Conflicted Bodies: Feminist and Queer Responses to Militarism @ Gender, Sexuality & Violence Research Network, London [30 September]

Conflicted Bodies: Feminist and Queer Responses to Militarism


64
30
September
09:30 - 19:30

 Facebook event page
Gender, Sexuality & Violence Research Network
Somerset House, WC2R 1LA London, United Kingdom
How might logics of militarism, patriarchy and heteronormativity be enmeshed and interdependent? By the same token, how might feminist, queer and pacifist politics draw on each other in the struggle for equality and against war? How do cultural representations in the media, art and literature shape and normalise such heteronormative practices? In thinking through the potential tensions and alliances between these ideologies, this conference seeks to reconsider the relations between gender, sexuality and violence.

Twentieth and twenty-first century Western norms have largely centred on the fantasy of hegemonic masculinity as the only subject able to manifest ‘control’, a subject that has given flesh to the nationalist ideals of sovereignty and self-determination. Women, queer identities, colonial subjects, and enemies in wartime have often been subordinated within this model of the body politic. These excluded subjects must be managed to maintain a social order grounded in the privileging of white, heterosexual, militarised masculinity.

Yet how might these norms be put under strain by the conflicts they are cultivated to support, or by political struggle? What of the claims made by these excluded subjects, and the new modes of representation they generate? What of the wounded male body – does this challenge or simply re-coup the status quo? If the exposure to violence is unevenly distributed through the categories of race and social class, do we need to interrogate the broad concept of hegemonic masculinity? What are the linkages between periods of national crisis and the pathologising of sexuality? What are the conditions of the masculinist revival perhaps most visible currently in the United States? Moreover, what of female or LGBTQ militancy? How might we re-think subjectivity, vulnerability and violence in order to contest structures of power?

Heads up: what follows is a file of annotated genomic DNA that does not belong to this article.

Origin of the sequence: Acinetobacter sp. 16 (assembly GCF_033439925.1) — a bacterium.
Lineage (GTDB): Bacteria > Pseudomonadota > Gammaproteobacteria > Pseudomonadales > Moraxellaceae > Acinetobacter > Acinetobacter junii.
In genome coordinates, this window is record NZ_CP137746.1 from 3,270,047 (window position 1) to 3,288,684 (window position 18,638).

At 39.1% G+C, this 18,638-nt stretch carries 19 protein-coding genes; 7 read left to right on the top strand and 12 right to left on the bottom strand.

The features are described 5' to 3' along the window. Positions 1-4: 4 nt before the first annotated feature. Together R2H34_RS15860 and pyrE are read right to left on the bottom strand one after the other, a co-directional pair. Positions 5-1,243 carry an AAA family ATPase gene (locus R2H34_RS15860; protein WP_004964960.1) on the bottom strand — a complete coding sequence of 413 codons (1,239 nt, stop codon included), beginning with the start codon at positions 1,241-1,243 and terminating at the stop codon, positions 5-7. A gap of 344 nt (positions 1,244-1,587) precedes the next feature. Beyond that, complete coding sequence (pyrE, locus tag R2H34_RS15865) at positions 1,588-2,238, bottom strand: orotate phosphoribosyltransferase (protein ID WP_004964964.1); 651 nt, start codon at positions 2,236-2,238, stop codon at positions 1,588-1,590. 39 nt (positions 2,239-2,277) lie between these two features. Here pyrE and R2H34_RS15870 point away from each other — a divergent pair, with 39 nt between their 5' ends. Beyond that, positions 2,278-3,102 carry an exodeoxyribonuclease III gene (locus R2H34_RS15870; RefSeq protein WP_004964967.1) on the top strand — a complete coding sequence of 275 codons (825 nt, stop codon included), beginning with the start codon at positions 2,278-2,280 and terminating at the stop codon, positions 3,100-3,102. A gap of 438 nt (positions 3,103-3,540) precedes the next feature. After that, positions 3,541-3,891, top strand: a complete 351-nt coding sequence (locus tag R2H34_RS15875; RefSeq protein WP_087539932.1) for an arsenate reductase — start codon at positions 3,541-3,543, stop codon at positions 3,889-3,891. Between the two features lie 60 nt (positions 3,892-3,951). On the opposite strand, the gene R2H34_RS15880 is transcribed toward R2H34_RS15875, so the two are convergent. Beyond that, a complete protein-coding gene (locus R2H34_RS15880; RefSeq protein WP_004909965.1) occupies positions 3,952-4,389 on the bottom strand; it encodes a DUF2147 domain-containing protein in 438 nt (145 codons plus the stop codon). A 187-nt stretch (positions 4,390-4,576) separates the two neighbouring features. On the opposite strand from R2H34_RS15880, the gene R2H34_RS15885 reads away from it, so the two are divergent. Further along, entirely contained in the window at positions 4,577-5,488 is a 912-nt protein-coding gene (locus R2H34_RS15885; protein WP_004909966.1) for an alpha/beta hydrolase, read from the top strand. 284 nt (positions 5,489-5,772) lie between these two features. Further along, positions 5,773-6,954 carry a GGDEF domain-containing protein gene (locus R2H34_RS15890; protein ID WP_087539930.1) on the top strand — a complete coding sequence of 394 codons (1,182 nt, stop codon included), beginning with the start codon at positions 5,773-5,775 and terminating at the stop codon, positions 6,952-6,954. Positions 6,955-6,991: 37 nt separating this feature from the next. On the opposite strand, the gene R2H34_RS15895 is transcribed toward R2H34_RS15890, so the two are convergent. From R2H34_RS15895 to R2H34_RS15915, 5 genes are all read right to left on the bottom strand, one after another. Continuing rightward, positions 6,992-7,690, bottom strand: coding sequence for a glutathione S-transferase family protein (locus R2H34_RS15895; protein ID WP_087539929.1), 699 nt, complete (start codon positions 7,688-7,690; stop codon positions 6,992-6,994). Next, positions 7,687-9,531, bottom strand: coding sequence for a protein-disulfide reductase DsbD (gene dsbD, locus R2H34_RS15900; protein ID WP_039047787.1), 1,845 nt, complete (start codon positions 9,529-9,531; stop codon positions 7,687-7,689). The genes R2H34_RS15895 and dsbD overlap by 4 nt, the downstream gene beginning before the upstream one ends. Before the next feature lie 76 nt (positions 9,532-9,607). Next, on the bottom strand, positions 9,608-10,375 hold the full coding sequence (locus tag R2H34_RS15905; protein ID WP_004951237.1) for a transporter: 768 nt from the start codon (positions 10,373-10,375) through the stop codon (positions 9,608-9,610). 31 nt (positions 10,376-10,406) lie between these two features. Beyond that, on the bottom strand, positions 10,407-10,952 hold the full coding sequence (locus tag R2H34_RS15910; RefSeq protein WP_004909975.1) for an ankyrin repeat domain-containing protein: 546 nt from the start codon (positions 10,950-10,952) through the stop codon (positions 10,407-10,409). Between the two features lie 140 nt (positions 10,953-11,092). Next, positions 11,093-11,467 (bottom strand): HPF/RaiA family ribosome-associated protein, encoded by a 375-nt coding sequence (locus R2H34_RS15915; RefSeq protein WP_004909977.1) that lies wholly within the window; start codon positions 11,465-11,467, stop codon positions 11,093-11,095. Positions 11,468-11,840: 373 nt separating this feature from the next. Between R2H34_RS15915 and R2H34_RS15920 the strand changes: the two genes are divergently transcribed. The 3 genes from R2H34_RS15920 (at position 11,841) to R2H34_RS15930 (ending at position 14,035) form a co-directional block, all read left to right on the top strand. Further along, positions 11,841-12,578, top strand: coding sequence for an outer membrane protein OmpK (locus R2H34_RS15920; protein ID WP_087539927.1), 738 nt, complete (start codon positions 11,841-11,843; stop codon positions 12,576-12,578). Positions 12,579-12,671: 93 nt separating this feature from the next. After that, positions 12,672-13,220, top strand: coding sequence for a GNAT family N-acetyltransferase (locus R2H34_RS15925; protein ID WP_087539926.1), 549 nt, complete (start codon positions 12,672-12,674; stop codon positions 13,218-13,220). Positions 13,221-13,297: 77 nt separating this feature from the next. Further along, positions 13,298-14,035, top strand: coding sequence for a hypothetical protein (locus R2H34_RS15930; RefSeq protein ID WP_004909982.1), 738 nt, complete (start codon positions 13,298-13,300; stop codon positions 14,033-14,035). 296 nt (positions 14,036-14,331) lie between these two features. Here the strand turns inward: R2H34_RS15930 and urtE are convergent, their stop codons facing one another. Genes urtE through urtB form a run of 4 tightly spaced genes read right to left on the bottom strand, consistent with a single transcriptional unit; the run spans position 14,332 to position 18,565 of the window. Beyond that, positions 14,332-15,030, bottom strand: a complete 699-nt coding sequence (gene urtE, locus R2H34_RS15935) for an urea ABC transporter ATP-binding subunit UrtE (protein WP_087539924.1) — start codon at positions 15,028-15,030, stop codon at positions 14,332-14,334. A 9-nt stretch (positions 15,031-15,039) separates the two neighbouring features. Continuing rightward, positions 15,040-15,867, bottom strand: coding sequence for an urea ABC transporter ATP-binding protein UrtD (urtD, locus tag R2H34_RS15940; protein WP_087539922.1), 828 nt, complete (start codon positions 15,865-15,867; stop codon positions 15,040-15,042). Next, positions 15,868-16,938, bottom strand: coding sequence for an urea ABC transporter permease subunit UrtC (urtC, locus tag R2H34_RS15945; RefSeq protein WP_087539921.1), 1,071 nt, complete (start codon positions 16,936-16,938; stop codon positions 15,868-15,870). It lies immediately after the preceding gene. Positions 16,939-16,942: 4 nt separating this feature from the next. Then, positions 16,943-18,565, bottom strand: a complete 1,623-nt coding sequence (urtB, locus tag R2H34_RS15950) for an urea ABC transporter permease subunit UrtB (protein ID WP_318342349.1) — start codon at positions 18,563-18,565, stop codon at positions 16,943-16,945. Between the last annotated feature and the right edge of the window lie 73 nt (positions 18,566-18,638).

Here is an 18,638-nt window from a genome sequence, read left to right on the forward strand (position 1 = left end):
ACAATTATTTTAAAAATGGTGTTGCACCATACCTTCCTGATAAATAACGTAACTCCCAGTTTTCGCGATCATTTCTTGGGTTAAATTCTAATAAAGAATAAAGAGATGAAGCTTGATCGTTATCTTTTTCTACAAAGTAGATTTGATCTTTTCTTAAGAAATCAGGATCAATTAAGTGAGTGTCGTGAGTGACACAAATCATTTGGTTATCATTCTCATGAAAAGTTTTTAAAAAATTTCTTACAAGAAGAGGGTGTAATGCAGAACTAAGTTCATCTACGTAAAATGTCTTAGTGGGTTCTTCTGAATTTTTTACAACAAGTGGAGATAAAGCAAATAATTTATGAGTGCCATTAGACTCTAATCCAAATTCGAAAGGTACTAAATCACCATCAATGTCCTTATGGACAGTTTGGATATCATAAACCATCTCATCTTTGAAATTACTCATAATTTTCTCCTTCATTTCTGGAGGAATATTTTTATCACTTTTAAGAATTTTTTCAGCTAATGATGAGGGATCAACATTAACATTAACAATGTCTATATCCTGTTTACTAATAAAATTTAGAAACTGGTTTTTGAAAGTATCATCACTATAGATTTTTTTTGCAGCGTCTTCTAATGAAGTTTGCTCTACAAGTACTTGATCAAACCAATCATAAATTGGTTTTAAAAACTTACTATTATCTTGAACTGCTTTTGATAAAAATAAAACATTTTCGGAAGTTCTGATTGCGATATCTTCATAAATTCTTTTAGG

Join us on the 30th September for a day-long conference at Goldsmiths to discuss the politics of gender, sexuality and violence. Lunch will be provided. Papers below (download a copy of the programme here: chasegsv.files.wordpress.com/2017/01/conflicted-bodies1.pdf).

Keynote

‘Hands Up, Don’t Shoot!’: Debility, Capacity, Disability — Jasbir Puar, Rutgers University

Female Militancy

‘Those who Face Death’: Iraqi Women in Conflict from the First World War to the Present — Nadia Atia, Queen Mary’s, University of London
The Soft Power Aesthetic of ISIS Utopia — Aryana Ghazi-Hessami, New School for Social Research
Resistance Inside and Resistance Outside the Mind: Yvonne Rainer’s Journeys From Berlin/1971, 1980 — Henrietta Stanford, Courtauld Institute of Art
Ethical Whiteness and the Death Drive: White Women as the New American War Hero — Moon Charania, Spelman College

Refugees, Migrants, Borders

Sex with the Other: anxieties and representations of gender in Europe during the refugee crisis — Marta Della Libera, SOAS, University of London
(Dis)-Intersecting Intersectionality in the Time of Queer Refugee-ness — Sabiha Allouche, Goldsmiths, University of London
From Azis to ISIS: Roma Muslim Men and the Racial Hierarchies of Bulgarian Belonging — Piro Rexhepi, Max Planck Institute

Activism from the Ancient to the Contemporary